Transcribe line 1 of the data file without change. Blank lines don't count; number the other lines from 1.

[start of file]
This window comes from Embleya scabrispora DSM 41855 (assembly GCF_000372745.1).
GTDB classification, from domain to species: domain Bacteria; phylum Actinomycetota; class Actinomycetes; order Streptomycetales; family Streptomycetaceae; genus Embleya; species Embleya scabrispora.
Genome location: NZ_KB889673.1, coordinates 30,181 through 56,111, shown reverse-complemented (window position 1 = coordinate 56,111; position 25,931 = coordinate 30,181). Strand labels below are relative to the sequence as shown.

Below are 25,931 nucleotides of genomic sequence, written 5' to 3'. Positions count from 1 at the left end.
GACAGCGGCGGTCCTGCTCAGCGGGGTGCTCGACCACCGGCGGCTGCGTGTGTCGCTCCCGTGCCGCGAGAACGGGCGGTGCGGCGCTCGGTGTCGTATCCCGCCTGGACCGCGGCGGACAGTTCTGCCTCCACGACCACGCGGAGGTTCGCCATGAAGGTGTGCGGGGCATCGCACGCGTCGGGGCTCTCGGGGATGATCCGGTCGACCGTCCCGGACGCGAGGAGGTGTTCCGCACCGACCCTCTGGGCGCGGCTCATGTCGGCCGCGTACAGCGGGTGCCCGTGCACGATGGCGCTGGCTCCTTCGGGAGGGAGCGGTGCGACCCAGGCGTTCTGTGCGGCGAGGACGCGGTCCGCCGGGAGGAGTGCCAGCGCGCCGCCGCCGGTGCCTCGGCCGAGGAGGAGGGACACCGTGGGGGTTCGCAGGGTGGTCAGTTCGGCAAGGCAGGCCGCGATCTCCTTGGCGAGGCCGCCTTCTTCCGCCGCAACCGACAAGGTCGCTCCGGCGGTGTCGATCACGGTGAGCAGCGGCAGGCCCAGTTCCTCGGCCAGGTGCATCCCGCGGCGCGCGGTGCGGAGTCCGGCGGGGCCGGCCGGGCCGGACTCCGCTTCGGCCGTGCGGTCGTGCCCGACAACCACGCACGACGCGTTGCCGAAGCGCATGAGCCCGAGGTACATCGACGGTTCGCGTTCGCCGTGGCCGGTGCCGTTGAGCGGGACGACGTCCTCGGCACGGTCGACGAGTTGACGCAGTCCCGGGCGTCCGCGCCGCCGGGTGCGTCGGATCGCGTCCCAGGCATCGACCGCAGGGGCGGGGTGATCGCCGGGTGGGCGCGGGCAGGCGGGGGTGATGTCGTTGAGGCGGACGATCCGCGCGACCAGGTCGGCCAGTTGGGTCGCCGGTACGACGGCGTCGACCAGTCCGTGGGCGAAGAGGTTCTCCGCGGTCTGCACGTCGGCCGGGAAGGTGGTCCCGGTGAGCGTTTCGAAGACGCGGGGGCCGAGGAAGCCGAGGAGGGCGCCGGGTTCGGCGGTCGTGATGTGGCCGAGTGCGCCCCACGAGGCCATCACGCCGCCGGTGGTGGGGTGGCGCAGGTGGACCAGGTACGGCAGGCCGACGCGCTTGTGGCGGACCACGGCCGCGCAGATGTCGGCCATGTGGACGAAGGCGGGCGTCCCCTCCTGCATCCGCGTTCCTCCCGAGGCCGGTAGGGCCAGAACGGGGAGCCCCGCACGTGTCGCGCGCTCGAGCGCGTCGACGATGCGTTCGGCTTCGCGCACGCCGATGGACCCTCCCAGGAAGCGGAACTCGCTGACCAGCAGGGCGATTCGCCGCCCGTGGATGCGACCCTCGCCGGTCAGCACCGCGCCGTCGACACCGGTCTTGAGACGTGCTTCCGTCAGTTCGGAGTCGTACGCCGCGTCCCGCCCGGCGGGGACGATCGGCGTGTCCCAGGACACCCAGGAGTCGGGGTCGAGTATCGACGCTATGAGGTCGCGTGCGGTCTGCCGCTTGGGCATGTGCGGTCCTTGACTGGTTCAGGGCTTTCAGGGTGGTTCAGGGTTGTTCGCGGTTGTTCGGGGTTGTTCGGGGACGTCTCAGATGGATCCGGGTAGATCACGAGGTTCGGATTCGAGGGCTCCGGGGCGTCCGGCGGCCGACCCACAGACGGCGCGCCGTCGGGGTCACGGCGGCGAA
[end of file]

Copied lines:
This window comes from Embleya scabrispora DSM 41855 (assembly GCF_000372745.1).